Dinosaurs Hikes National Parks/Monuments

Dinosaur National Monument

(Last Updated On: August 9, 2017)

We traveled to Vernal this week for a vacation. We figured there were a lot of adventures to be had in this part of the state, so we stayed for three days.

Vernal and this area is known as the Dinosaur Capital of the World, and that’s exactly what we came to see. We started at Dinosaur National Monument. The visitor’s center isn’t much– a gift shop, a short film, and a couple of dinosaur bones, but there is plenty of other stuff to see.  (Note: we only visited the Utah side as the Colorado side is still closed in early April).

The highlight of this adventure is the open quarry. This excursion is done at certain times of the day (check the website) and is a ranger-led trip to a special building that covers a huge dinosaur dig. Though the dig is no longer in use, over 1,500 bones representing 100 individual animals and 10 species have been excavated. About one-third of the dig has been left as a tourist attraction, and it is amazing. It makes you wonder how all those dinosaur got in the same place and were preserved for 149 million years.

The Quarry Wall–it is huge!

There are tons of bones to see in the wall. We were fascinated.

Our favorite!

When you go down to the bottom of the wall, there are a few bones you are allowed to touch.
Our 4 year-old touched them all about 20 times each.

There’s a really nice hike before you leave the quarry. It’s short and you get to find fossils on your own. Leave your car parked in the quarry lot and walk down the road about 50 yards. You’ll see a sign for Fossil Discovery Trail. Hike down the hill and turn left where the trail splits. After a short distance, the trail ends at some clam fossils. Go back to the main trail and continue down. Turn left again at the Morrison Formation. This short but precipitous trail has fossils embedded in the rock on your left. Look closely, and they’ll be everywhere. We didn’t follow this trail any further, but it does loop back to the visitor’s center. We just didn’t know how to get the car back from the quarry!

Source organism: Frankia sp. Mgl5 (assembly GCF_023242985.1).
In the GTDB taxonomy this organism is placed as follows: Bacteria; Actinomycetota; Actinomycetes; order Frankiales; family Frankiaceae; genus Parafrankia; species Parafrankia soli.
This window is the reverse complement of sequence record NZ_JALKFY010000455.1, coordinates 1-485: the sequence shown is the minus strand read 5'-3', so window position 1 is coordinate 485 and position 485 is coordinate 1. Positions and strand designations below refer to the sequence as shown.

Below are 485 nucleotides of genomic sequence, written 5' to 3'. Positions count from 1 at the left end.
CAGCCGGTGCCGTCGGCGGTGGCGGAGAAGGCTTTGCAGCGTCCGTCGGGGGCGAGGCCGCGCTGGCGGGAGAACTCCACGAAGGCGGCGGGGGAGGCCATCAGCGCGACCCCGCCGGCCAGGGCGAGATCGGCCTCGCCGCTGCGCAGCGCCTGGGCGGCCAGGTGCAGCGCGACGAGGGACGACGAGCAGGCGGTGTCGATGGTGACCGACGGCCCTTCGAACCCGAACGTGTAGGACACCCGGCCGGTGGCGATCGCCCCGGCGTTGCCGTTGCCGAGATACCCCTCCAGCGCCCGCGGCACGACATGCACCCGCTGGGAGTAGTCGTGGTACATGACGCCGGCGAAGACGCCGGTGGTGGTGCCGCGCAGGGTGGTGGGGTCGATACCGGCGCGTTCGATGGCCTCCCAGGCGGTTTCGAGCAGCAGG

Checking out the clam shell fossils.

We found fossils everywhere!

This was our favorite on the hike–a leg bone sticking out of the rock.

There are a few arrows pointing out large fossils, like this backbone.

There are other things to see at Dinosaur National Monument, too. Our kids enjoyed becoming Junior Rangers, and there is a short drive to some petroglyphs and a few hikes. As you drive east of the visitor’s center, be sure to keep an eye out for Swelter Shelter, a short walk to some petroglyphs left by the Fremont people a thousand years ago. The rock formations of layers and striations are really cool to see. There are several other petroglyphs, too.

Swelter Shelter petroglyphs

Swelter Shelter

You can see these petroglyphs right before Josie’s homestead.

At the end of the paved road, you can continue on a dirt road out to Josie’s homestead. The drive is a little bumpy, but our van made it easily. Josie lived in a dirt floor cabin with an outhouse, a small pond, and a lot of cattle (the latter outside the cabin, of course). There are two short hikes here, both to box canyons where Josie kept her cattle.

Josie’s homestead

The shorter hike is just a quarter mile each way and is appropriately called Box Canyon. It doesn’t narrow down like some of the more famous box canyons, but our kids really enjoyed shouting and listening to the echo (other hikers beware!) The second hike is a little longer, but still very easy– out and back about 1.5 miles into a second box canyon called Hog’s Creek. Again, we went for the echo.

Box Canyon–the trail is very easy.

On the trail out to Hog’s Canyon

The trail is easy to this canyon too, just longer.

Mom by Hog’s Canyon–not sure how she ended up alone in this picture!

Be sure to check out our other entries of the Vernal area including the Ouray Wildlife Refuge, John Jarvie Ranch, Utah Fieldhouse and Natural History Museum, and Red Fleet State Park.


  • Do you think if you didn’t teach about Utah history you would even know half of this stuff? Just wondering. I love that Nat is in a picture all by herself.